As we are now in the second iteration, we can observe a more powerful impact on francophone students than the anglophone course, which requires further research that I will carry out in the coming months. I’ve adapted my T&L approaches used in the English courses to a francophone audience, contextualised in a humanitarian response to crises in West and Central Africa.

A key to its success is the course can be improved and for this I take on board all the feedback I receive from students, graduates, partners and other supporters of this adventure. The aim being to make the GCHLF the most engaging and impactful course as possible! Many graduates want to contribute to the course and offer to come on their holiday to join as faculty members during the residential units but also join as guest speakers online.

Above: Images from the GCHLF program in France

Some of the most powerful tools used in the course are coaching and mentoring, reflective journals, peer-to-peer feedback, simulation exercises both online and in residential field work.

One of the greatest strengths of this course for me has been developing meaningful and genuine partnerships across the university, as well as with organisations such as Action contre la Faim, Save the Children, World Vision and many others who have and continue to contribute so much to what it is today.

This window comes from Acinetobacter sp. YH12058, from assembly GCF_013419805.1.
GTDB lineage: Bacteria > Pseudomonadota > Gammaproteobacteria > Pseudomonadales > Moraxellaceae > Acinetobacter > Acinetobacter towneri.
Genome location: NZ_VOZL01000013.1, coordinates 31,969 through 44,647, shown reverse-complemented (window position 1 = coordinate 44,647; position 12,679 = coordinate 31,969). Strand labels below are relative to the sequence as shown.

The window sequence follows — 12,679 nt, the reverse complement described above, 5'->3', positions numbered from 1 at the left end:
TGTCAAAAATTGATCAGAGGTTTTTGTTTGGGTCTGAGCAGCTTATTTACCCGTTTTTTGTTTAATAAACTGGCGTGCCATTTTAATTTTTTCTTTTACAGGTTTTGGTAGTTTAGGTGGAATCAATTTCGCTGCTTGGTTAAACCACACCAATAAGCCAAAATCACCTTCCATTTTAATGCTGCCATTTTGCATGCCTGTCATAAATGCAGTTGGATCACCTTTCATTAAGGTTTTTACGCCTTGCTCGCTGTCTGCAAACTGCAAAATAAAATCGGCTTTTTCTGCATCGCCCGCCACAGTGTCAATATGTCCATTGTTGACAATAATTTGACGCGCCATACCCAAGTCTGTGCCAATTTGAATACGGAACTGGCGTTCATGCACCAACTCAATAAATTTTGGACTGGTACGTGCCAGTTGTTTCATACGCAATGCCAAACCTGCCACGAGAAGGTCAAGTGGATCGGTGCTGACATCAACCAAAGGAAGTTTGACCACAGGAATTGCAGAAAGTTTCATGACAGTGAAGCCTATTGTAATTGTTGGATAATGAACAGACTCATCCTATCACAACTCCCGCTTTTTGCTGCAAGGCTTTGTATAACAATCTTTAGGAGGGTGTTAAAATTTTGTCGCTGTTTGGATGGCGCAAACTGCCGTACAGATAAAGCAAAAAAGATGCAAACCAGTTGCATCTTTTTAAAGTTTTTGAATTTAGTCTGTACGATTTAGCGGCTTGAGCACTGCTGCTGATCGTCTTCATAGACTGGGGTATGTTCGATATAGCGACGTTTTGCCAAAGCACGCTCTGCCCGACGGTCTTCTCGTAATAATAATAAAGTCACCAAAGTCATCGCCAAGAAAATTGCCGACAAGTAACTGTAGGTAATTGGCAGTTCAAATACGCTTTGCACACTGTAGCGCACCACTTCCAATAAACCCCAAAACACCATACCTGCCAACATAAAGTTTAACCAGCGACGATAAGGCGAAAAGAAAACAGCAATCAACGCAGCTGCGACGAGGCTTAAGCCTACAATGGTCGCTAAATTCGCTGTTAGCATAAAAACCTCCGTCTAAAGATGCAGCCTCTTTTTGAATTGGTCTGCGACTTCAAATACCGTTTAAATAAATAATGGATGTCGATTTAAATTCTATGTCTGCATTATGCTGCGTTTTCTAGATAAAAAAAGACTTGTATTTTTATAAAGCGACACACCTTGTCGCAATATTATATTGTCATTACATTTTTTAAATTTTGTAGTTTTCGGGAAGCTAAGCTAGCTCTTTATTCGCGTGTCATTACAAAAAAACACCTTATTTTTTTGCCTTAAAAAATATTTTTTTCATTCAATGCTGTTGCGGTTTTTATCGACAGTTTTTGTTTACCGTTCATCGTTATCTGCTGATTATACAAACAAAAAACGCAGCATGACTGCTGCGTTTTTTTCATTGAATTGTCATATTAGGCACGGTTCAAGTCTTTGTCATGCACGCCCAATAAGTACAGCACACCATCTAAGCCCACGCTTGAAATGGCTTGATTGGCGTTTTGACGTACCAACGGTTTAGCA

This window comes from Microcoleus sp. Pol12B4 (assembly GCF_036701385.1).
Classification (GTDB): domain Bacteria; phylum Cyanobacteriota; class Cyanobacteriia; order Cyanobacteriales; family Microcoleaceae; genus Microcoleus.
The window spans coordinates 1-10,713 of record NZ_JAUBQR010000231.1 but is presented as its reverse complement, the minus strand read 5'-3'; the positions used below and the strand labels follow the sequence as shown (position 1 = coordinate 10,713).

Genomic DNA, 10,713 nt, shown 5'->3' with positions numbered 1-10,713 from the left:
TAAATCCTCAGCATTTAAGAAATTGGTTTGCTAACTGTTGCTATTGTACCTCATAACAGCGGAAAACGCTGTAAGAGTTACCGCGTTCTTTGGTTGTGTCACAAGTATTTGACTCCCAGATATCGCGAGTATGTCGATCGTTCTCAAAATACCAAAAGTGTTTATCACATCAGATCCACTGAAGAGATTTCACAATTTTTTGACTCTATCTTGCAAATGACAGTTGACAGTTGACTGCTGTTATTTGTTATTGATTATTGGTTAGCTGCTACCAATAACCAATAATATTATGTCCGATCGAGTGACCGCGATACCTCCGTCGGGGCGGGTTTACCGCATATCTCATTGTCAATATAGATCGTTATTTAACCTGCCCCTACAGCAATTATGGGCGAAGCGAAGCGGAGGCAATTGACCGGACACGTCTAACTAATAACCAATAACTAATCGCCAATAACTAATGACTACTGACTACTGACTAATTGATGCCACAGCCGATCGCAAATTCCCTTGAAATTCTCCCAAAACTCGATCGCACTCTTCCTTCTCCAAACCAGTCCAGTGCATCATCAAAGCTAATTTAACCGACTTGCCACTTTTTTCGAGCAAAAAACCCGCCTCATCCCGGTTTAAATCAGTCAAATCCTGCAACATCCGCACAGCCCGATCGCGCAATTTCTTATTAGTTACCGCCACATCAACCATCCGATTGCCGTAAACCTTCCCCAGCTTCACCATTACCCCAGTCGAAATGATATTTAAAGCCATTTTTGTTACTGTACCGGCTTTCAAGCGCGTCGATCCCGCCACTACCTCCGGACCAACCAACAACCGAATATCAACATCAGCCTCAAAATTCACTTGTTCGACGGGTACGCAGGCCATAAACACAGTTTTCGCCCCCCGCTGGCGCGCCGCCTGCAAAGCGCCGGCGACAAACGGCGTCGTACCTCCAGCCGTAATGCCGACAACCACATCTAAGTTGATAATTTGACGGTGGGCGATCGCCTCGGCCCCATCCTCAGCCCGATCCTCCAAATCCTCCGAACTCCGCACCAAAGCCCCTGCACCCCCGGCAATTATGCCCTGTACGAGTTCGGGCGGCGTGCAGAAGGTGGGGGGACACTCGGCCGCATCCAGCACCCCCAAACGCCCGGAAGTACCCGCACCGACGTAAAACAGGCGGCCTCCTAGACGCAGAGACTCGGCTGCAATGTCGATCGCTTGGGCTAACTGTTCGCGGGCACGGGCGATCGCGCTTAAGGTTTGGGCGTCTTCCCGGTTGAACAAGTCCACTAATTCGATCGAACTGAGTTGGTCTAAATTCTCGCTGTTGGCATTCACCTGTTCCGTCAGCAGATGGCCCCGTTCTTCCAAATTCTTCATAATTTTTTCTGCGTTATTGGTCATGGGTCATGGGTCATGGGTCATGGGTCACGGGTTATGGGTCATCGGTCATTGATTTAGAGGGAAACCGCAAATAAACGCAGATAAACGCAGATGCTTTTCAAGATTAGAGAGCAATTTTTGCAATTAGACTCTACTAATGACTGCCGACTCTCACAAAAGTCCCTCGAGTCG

It is a transformative journey for all involved, not least myself.

As envisaged by this quote received following the residential unit in Paris.

“My sincere and true thank you. Even though I realize that I still have a lot to learn and that the path of the humanitarian leadership is a long one. Honestly, this course is more than a qualification, it’s a passion, an apprenticeship, a way to help one live more fully …”

Above: Images from the GCHLF program in France

Some of the most powerful tools used in the course are coaching and mentoring, reflective journals, peer-to-peer feedback, simulation exercises both online and in residential field work.

One of the greatest strengths of this course for me has been developing meaningful and genuine partnerships across the university, as well as with organisations such as Action contre la Faim, Save the Children, World Vision and many others who have and continue to contribute so much to what it is today.

It is a transformative journey for all involved, not least myself.

As envisaged by this quote received from a student following the residential unit in Paris.

“My sincere and true thank you. Even though I realize that I still have a lot to learn and that the path of the humanitarian leadership is a long one. Honestly, this course is more than a qualification, it’s a passion, an apprenticeship, a way to help one live more fully …”

A message from the editor: here at DTeach we encourage all to ask questions to our contributors – so feel free to leave a comment or question for us or Sophie below (only available to Deakin staff).

Some Useful Resources

For more on the Francophone project or the various humanitarian aid ventures here at deakin visit the Centre for Humanitarian Leadership.

Want new articles before they get published? Subscribe to our DTeach Newsletter.